Last week we had a bout of Nostalgia - this week we will look ahead to the changes in Fresh Produce supply in the wake of COVID - 19.
But first let us remember the 75th Anniversary of the end of the last 'major' challenge faced by our Nation.
Today is VE Day - the anniversary of the 'official end' to World War 2 in Europe, when the defeat by the allied armies saw the surrender of Nazi Germany on 8th May 1945.
These young men need no introduction!!!!!!!!
The apple and pear orchards are currently at that untidy stage with a mixture of blossom and fruitlets in the process of transition from flowers to small fruits.
Below: In The EAM's Garden left; James Grieve fruitlets and right; Bladon Pippin fruitlets
As we wait for news from the Prime Minister on Sunday on the status of the Lockdown, we take a look forward
The English Apple Man asked John Giles a Divisional Director of Promar International, the UK based value chain consulting arm of Genus plc who has worked on fresh produce assignments in some 60 countries around the world, to summarise the impact of COVID - 19 and his opinion on the future impact on the Fresh Produce sector.
John is a member of the Institute of Agricultural Mangement Council and the current Chair of the annual City Food Lecture.
HOW HAS COVID - 19 IMPACTED IN THE UK FRESH PRODUCE SECTOR?
COVID - 19 has had a devastating impact in the UK with the current death toll reaching almost some 30,00 and the likelihood that we will remain in lock down for anywhere between the next 4 - 8 weeks.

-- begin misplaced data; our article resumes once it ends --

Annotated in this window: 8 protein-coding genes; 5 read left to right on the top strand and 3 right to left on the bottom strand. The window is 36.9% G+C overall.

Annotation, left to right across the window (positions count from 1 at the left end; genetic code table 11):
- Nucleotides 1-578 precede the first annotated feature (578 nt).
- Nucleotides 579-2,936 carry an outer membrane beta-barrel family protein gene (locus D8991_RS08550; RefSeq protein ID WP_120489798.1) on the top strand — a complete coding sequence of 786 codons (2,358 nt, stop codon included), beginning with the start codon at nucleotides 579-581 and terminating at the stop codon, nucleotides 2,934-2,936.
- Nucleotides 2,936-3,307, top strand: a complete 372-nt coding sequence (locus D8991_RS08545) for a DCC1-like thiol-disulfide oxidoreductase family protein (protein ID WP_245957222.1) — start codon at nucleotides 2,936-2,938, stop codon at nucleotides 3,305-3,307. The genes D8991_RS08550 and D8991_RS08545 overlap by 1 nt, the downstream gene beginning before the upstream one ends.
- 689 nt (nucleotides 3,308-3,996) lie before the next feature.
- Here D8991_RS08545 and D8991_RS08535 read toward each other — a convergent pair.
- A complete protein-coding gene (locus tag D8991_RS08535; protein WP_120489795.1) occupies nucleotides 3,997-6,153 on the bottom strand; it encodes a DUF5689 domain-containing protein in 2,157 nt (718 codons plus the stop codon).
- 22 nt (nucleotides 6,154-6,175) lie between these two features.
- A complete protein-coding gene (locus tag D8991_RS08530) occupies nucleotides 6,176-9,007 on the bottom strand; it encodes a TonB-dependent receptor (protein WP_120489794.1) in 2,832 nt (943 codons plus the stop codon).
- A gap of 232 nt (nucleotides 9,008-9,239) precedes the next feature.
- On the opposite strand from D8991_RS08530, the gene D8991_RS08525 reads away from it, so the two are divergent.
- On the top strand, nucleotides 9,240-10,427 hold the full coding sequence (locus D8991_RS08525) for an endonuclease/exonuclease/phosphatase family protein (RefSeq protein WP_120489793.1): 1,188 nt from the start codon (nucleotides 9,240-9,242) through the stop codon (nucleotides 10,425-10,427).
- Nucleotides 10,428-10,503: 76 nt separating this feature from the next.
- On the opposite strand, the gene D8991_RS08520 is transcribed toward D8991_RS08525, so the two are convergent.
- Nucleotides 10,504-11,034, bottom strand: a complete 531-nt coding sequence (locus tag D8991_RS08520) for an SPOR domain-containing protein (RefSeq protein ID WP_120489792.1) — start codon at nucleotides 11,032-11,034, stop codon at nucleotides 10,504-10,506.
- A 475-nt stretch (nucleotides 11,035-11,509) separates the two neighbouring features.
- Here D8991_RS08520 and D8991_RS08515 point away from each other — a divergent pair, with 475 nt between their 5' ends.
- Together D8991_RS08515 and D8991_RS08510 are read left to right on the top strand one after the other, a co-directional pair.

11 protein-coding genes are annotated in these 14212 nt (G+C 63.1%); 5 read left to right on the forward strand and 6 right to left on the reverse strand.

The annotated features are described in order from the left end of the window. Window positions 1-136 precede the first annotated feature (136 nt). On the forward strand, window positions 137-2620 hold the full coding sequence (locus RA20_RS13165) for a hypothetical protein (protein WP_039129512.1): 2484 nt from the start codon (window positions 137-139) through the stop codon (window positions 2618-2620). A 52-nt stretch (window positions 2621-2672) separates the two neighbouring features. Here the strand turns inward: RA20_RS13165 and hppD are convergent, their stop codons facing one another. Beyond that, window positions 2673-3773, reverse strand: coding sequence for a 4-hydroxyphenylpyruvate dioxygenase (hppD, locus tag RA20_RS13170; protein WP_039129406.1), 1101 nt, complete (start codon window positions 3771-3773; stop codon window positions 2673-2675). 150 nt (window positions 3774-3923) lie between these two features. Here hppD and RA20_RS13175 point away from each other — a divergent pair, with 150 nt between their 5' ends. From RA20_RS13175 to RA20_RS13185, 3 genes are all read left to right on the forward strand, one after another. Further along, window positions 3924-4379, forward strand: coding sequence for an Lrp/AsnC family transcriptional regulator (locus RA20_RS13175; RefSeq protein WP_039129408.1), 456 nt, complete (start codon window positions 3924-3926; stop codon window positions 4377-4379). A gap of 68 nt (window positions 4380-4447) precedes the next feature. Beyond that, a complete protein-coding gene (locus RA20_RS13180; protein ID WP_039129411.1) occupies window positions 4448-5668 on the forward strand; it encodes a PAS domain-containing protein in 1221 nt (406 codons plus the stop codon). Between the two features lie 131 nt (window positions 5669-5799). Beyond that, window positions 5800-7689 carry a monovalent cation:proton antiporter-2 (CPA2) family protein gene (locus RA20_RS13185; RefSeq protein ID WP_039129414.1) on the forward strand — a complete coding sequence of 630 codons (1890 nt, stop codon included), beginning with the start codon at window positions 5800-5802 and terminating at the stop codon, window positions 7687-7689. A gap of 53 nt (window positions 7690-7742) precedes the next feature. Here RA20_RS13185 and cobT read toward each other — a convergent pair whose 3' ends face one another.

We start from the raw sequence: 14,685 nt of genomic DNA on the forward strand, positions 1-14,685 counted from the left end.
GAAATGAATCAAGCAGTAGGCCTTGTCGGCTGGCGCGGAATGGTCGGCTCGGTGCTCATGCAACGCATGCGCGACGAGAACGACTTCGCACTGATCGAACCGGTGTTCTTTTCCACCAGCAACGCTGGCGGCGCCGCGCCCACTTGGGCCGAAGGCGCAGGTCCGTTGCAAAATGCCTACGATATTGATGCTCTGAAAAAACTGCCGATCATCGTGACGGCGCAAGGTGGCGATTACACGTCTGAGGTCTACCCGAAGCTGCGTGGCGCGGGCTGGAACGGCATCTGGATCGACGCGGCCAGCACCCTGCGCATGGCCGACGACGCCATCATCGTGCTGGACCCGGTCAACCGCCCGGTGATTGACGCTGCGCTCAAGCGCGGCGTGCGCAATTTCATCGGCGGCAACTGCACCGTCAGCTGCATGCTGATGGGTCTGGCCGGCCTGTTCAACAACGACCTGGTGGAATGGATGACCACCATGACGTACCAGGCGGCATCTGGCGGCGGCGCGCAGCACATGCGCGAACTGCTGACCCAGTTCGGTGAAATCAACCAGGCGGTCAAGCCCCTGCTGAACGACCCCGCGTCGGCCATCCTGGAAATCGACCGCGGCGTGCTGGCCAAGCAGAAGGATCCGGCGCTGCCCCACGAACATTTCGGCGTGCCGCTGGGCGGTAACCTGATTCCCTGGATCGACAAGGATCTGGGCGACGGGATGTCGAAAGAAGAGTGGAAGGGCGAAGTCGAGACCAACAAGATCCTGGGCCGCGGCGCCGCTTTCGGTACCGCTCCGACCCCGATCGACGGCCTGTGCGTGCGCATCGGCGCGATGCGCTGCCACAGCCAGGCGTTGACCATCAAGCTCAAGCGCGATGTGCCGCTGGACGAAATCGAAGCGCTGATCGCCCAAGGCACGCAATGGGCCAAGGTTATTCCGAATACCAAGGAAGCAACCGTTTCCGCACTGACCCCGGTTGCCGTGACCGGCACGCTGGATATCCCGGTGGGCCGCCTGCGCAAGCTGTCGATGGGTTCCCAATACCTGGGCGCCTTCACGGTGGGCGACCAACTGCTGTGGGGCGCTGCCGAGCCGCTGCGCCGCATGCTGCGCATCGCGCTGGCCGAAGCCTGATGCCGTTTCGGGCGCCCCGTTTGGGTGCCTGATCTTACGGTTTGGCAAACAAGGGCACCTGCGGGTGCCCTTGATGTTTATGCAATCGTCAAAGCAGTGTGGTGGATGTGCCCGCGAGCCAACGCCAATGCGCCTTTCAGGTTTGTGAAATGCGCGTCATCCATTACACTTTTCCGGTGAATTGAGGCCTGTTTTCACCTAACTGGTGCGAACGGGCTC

The last few weeks have shown us both how fragile our fresh food supply chains are; but they have also shown us how resilient they can be too. While initial modest panic buying in the UK led to supermarket shelves being cleared of some products, most shops have ensured supplies are getting through. With some exceptions, consumers can get what they want - even if some products are being limited.
For agricultural or food business heavily reliant on supplying the foodservice sector - where demand all but disappeared overnight - things will be very tough now. It reiterates the need for fruit and vegetable companies to have balance in terms of customers and not to put your eggs all in one basket.
At the same time, it could be that COVID - 19 will see on line shopping systems come in to their own, as consumers look at different ways of buying food and drink. The online channels have been in strong growth for the last two or three years, and COVID - 19 is likely to accelerate this market further provided they can get to grips with delivery issues experienced during the early weeks of the pandemic.
A global issue
It is clear, however, that there's not a food or farming business in the land, and potentially in the world, that won't be impacted by COVID-19. In the UK, every business will have someone affected by the virus, and given there is already a shortage of labour, companies will undoubtedly find it difficult to find get the right staff in the right place at times.
Imports of fruit or other agri food products from the likes of Holland, Italy or Spain, might also become more difficult. In Spain, clients have told us of labour shortages in processing plants, as well as concerns that if trucks leave the country, drivers might not be allowed back in. Fruit suppliers from the Southern Hemisphere were amongst the first to suffer when fruit couldn't be landed or distributed into China and other SE Asian markets, even when fruit was already en route.